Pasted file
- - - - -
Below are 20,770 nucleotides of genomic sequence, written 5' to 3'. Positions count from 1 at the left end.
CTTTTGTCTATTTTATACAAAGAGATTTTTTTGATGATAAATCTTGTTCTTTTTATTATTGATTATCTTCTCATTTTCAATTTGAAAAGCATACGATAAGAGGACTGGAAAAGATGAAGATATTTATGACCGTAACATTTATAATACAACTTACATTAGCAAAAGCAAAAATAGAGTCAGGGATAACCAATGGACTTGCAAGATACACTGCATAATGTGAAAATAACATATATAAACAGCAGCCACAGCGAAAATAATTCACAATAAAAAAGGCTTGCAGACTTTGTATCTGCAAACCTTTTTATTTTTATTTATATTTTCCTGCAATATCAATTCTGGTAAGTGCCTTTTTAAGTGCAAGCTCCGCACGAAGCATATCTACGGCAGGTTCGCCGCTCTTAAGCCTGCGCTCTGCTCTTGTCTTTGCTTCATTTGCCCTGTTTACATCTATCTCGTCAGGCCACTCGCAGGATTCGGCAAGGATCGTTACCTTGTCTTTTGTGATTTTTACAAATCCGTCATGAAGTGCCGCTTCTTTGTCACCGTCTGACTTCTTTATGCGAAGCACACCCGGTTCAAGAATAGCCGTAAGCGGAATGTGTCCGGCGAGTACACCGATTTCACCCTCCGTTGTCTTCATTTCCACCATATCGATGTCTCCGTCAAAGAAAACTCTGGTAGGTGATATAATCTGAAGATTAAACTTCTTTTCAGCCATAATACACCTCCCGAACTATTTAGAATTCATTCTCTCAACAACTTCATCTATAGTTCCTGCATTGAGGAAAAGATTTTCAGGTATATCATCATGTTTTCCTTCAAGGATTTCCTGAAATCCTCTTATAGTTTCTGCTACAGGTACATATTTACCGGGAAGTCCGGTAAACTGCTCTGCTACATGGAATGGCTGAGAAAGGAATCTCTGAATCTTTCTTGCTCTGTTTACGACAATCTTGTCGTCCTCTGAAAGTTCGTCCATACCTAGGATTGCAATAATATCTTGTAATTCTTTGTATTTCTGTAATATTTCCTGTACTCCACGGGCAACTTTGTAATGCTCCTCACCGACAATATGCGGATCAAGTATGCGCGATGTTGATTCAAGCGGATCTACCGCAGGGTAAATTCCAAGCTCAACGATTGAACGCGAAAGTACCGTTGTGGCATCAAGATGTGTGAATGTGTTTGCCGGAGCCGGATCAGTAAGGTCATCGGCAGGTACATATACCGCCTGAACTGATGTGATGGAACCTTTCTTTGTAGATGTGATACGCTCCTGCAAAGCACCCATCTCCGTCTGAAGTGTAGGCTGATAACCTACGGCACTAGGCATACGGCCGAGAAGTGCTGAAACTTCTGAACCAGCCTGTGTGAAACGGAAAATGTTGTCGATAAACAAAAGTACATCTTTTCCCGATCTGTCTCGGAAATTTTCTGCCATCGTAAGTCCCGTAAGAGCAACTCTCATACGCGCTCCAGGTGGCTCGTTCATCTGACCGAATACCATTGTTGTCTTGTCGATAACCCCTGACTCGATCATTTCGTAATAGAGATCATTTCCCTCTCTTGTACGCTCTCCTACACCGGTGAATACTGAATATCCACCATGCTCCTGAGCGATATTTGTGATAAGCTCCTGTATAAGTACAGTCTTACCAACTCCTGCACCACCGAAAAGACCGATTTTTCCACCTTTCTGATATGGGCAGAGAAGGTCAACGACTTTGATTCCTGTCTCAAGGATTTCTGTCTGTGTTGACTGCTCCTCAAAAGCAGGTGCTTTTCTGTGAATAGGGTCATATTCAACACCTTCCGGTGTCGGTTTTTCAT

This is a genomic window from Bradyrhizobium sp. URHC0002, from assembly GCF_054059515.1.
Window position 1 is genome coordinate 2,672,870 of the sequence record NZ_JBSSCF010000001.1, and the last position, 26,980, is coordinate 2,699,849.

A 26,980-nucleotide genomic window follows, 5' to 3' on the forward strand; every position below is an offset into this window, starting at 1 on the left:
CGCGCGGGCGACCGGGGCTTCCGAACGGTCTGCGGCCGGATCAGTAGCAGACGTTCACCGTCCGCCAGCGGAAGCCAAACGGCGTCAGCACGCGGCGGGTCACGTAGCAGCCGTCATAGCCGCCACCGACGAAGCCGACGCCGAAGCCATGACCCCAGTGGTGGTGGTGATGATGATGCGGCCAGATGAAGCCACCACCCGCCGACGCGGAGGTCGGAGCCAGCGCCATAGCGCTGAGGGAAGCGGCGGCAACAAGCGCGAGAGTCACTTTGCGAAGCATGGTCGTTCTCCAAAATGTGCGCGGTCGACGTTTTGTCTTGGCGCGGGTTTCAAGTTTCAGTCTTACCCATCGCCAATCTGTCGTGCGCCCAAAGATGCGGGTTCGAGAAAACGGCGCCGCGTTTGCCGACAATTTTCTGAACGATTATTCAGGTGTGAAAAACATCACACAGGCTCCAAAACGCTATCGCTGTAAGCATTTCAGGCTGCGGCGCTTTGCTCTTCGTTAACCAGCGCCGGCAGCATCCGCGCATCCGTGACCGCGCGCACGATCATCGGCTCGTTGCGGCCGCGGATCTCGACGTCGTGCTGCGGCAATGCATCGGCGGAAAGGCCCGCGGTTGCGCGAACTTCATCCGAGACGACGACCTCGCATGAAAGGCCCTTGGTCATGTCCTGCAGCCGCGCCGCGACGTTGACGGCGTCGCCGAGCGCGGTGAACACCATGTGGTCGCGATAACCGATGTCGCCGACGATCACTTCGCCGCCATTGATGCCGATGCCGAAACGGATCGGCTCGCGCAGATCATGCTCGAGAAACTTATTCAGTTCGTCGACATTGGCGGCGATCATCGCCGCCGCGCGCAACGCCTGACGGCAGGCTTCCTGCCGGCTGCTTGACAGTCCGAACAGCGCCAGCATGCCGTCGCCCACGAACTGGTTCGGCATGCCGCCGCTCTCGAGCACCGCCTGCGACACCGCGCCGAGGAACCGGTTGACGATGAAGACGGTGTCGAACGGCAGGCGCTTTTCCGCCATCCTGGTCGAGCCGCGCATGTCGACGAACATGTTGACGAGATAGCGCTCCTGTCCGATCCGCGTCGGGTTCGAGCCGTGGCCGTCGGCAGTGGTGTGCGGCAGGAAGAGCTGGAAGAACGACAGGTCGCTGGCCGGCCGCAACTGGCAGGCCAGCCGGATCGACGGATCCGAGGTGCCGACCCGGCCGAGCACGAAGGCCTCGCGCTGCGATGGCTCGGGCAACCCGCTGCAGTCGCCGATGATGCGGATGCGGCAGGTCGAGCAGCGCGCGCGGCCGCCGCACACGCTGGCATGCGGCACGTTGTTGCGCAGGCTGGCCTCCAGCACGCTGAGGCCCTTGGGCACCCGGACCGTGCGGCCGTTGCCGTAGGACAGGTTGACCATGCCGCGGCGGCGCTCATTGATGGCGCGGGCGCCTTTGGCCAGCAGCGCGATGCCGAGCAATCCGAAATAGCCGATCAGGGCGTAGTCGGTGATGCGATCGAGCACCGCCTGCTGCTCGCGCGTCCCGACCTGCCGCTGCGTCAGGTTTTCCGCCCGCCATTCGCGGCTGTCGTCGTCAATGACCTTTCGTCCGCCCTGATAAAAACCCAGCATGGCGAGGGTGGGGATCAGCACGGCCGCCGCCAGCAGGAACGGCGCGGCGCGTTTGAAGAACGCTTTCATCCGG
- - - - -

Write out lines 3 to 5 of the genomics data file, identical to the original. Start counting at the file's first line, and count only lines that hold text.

This is a genomic window from Bradyrhizobium sp. URHC0002, from assembly GCF_054059515.1.
Window position 1 is genome coordinate 2,672,870 of the sequence record NZ_JBSSCF010000001.1, and the last position, 26,980, is coordinate 2,699,849.

A 26,980-nucleotide genomic window follows, 5' to 3' on the forward strand; every position below is an offset into this window, starting at 1 on the left: